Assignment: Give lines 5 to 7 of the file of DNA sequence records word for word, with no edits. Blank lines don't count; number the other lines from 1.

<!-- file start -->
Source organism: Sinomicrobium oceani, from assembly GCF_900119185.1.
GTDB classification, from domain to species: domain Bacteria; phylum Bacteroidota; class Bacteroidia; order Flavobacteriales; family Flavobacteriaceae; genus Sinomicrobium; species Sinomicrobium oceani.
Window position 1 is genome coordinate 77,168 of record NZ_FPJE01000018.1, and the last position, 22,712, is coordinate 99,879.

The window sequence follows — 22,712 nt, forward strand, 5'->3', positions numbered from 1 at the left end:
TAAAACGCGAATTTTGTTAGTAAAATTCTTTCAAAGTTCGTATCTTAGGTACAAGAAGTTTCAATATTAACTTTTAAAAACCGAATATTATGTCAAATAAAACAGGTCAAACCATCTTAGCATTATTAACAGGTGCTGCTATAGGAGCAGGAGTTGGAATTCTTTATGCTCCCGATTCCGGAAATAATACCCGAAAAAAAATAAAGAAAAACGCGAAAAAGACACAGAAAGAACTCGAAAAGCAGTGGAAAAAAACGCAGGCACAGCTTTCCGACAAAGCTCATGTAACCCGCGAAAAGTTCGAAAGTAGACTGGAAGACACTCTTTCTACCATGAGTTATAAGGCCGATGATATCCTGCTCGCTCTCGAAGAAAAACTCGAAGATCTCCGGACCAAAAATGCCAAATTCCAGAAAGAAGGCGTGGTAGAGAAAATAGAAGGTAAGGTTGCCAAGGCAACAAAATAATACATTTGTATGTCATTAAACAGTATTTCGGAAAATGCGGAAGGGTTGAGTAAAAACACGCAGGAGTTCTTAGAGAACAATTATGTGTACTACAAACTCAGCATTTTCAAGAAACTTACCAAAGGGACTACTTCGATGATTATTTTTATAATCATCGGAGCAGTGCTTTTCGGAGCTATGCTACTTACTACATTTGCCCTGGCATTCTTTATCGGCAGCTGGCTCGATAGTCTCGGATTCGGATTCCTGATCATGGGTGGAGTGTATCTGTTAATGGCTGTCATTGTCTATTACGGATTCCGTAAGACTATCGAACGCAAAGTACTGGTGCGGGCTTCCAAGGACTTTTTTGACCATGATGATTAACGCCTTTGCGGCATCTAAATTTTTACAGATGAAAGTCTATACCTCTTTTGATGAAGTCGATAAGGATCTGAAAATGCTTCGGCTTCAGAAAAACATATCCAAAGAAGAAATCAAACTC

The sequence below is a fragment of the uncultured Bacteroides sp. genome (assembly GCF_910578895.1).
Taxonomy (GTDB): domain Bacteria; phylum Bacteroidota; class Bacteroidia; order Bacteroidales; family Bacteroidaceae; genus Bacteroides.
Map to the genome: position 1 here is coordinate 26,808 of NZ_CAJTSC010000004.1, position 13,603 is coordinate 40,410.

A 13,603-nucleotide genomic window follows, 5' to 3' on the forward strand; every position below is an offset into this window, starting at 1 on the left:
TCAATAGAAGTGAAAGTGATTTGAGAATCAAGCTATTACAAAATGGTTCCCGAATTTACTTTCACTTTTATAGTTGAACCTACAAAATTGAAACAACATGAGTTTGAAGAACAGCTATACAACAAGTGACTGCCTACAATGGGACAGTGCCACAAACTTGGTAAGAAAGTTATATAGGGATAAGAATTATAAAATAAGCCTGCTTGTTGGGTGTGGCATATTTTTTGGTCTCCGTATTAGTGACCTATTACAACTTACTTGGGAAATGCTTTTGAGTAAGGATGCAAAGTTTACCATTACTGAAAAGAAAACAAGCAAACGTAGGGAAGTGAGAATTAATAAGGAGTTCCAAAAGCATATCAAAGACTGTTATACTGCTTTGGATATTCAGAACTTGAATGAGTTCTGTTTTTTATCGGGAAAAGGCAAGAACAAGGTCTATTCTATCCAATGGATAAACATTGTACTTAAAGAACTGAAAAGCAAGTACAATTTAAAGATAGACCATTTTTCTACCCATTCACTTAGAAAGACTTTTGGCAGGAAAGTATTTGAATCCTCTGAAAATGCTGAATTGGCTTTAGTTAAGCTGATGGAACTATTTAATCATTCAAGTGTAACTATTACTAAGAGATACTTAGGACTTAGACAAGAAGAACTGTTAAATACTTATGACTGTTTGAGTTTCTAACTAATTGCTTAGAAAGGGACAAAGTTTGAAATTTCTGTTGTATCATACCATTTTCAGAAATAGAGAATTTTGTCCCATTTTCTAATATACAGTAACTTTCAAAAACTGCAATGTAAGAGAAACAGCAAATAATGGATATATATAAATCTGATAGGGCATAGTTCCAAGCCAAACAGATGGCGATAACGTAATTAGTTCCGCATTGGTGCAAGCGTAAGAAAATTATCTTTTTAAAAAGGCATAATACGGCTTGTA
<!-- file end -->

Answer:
TAAAACGCGAATTTTGTTAGTAAAATTCTTTCAAAGTTCGTATCTTAGGTACAAGAAGTTTCAATATTAACTTTTAAAAACCGAATATTATGTCAAATAAAACAGGTCAAACCATCTTAGCATTATTAACAGGTGCTGCTATAGGAGCAGGAGTTGGAATTCTTTATGCTCCCGATTCCGGAAATAATACCCGAAAAAAAATAAAGAAAAACGCGAAAAAGACACAGAAAGAACTCGAAAAGCAGTGGAAAAAAACGCAGGCACAGCTTTCCGACAAAGCTCATGTAACCCGCGAAAAGTTCGAAAGTAGACTGGAAGACACTCTTTCTACCATGAGTTATAAGGCCGATGATATCCTGCTCGCTCTCGAAGAAAAACTCGAAGATCTCCGGACCAAAAATGCCAAATTCCAGAAAGAAGGCGTGGTAGAGAAAATAGAAGGTAAGGTTGCCAAGGCAACAAAATAATACATTTGTATGTCATTAAACAGTATTTCGGAAAATGCGGAAGGGTTGAGTAAAAACACGCAGGAGTTCTTAGAGAACAATTATGTGTACTACAAACTCAGCATTTTCAAGAAACTTACCAAAGGGACTACTTCGATGATTATTTTTATAATCATCGGAGCAGTGCTTTTCGGAGCTATGCTACTTACTACATTTGCCCTGGCATTCTTTATCGGCAGCTGGCTCGATAGTCTCGGATTCGGATTCCTGATCATGGGTGGAGTGTATCTGTTAATGGCTGTCATTGTCTATTACGGATTCCGTAAGACTATCGAACGCAAAGTACTGGTGCGGGCTTCCAAGGACTTTTTTGACCATGATGATTAACGCCTTTGCGGCATCTAAATTTTTACAGATGAAAGTCTATACCTCTTTTGATGAAGTCGATAAGGATCTGAAAATGCTTCGGCTTCAGAAAAACATATCCAAAGAAGAAATCAAACTC

The sequence below is a fragment of the uncultured Bacteroides sp. genome (assembly GCF_910578895.1).
Taxonomy (GTDB): domain Bacteria; phylum Bacteroidota; class Bacteroidia; order Bacteroidales; family Bacteroidaceae; genus Bacteroides.